Cate le Bon – Pompeii (2022) [FLAC 24bit, 96 kHz]

Cate le Bon - Pompeii (2022) [FLAC 24bit, 96 kHz] Download

Artist: Cate le Bon
Album: Pompeii
Genre: Indie Rock
Release Date: 2022
Audio Format:: FLAC (tracks) 24bit, 96 kHz
Duration: 43:21
Total Tracks: 9
Total Size: 861 MB


1-1. Cate le Bon – Dirt on the Bed (04:28)
1-2. Cate le Bon – Moderation (04:04)
1-3. Cate le Bon – French Boys (05:14)
1-4. Cate le Bon – Pompeii (04:35)
1-5. Cate le Bon – Harbour (04:08)
1-6. Cate le Bon – Running Away (05:43)
1-7. Cate le Bon – Cry Me Old Trouble (05:04)
1-8. Cate le Bon – Remembering Me (04:34)
1-9. Cate le Bon – Wheel (05:28)


Sometimes this is by design. On the cover of her new album Pompeii, Le Bon appears in a structured headdress similar to a wimple, last en vogue circa the 14th century. Throughout the promotional campaign for 2019’s Reward, she repeatedly discussed the intricacies of the Bauhaus-style chair she designed and built to accompany the record. Her songwriting and guitar work has been defined by its uncanny dislocation from traditional categories for years; she’s psych, she’s arty, she’s post-punk, she’s minimalist, then she’s all and none of the above, depending on the day and the record.

Mentions of Le Bon typically come prepackaged in a short, near-unchanging list of adjectives: “absurd,” “surreal,” “experimental.” Pompeii is all of these things in places, and only not quite in others. Her trademark weirdo streak feels, at least by her metrics, almost subdued here, splitting focus with a doggedly singular melodic cohesion—she told Pitchfork she wanted “to make everything sound as though it had been made in the same day.” She succeeded.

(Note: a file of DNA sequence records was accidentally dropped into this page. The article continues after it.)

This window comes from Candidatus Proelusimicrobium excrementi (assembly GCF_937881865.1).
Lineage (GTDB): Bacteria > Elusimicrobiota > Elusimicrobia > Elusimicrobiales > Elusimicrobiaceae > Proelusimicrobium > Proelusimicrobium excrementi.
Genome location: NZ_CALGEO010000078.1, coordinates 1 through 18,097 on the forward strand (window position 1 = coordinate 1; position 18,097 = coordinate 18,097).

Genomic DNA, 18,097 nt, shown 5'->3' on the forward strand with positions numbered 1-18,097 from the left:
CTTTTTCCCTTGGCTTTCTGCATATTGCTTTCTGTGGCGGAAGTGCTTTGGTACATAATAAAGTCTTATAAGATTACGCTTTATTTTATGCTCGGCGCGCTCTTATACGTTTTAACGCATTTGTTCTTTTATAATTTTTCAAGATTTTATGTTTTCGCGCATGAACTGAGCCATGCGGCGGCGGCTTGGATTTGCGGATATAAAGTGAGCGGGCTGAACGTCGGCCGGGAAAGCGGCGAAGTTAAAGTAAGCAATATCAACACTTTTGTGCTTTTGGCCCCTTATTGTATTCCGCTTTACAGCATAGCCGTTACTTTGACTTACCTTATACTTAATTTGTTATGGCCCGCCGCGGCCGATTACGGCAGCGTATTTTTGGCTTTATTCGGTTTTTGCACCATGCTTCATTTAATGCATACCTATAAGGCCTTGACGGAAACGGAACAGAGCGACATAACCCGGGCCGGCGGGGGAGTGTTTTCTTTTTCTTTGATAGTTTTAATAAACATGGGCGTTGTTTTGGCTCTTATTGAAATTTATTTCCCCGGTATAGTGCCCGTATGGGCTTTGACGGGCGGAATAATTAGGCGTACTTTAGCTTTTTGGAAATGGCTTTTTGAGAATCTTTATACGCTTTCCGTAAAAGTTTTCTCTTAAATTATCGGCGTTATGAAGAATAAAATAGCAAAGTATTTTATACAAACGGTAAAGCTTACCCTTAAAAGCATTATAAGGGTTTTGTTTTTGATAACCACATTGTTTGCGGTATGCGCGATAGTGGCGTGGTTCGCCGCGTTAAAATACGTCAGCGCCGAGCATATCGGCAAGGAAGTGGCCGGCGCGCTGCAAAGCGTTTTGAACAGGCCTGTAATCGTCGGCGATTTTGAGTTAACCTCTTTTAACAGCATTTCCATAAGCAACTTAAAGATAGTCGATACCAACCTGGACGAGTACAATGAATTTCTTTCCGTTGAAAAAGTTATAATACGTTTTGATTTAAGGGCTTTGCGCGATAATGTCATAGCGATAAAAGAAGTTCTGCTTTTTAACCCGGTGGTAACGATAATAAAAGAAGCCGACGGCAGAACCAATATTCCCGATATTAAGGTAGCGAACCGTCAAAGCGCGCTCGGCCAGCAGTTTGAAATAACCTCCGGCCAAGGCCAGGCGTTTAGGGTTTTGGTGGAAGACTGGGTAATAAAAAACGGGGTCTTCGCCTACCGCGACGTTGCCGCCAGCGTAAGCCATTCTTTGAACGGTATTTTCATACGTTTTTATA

Again, that is to say her weirdo streak is subdued, never absent. Le Bon’s poetics of the absurd figure each time Pompeii’s imagery seesaws between the ephemeral and concrete. Amidst the womp-womp synth sludge and tinny rhythmic tap of “Remembering Me”: “I wore the heat like/ A hundred birthday cakes/ Under one sun.” Pompeii exists in “cities built on monumental rage” in a “season of ash” under a “peacock moon.” She’s always opaque, never dull.On the surface, Cate Le Bon’s seemingly chill, immersive music seems like something you could put on in the background while doing chores or just relaxing. Ha. In reality, it doesn’t leave you alone. It prods and pokes and forces you to engage—to marvel at her odd flourishes, deceptively complicated guitar parts and sly arrangements. She has said that Pompeii, her sixth album, was “written and recorded in a quagmire of unease.” With pandemic restrictions and fog leaving her to her own devices, the singer-songwriter had plenty of time to “grapple with existence, resignation and faith.” Her conclusion is pragmatic if not comforting: “The world is on fire but the bins must go out on a Tuesday night … I put a groove behind [the unease] to hold on to. The grief is in the saxophones.” In fact, Euan Hinshelwood’s sax is her co-star, a supporting actor but a major presence. It can suggest agitation “Dirt on the Bed,” and come on like honey on “Moderation,” which sounds full and warm with its groovy, playful bass. But don’t get too comfortable. This is art rock and it’s provocative. The lyrics reference a 1958 essay, “The Moon”—about being less impressed by technology than art—by Brazilian modernist architect Lina Bo Bardi, who magically found ways to make hard lines and “cold” materials exceedingly human-friendly. “I can’t have it/ I don’t want it/ I want to touch it,” Le Bon sings, skating beautifully along the contradiction of all-consuming appetite and decorum. It’s a push-pull that seems embedded in her: Le Bon hails from Wales but lives in Joshua Tree, two distinctly weird, remote and mythic locales where outsiderism is worn like a badge of honor. “Pompeii” unfurls with distorted carnival music, like a carousel out of tune, foreboding in the background even as the vocal melody is reassuring: Le Bon’s voice effortlessly slides up and down scales, a quick shape-shifter in the vein of Bowie. In fact, “French Boys” feels like it could have been a cut from his moody, slinky Let’s Dance era. “Harbour,” meanwhile, has a different ’80s vibe, its synth pop and grounded ethereality recalling Kate Bush or Tracey Thorn. – Shelly Ridenour

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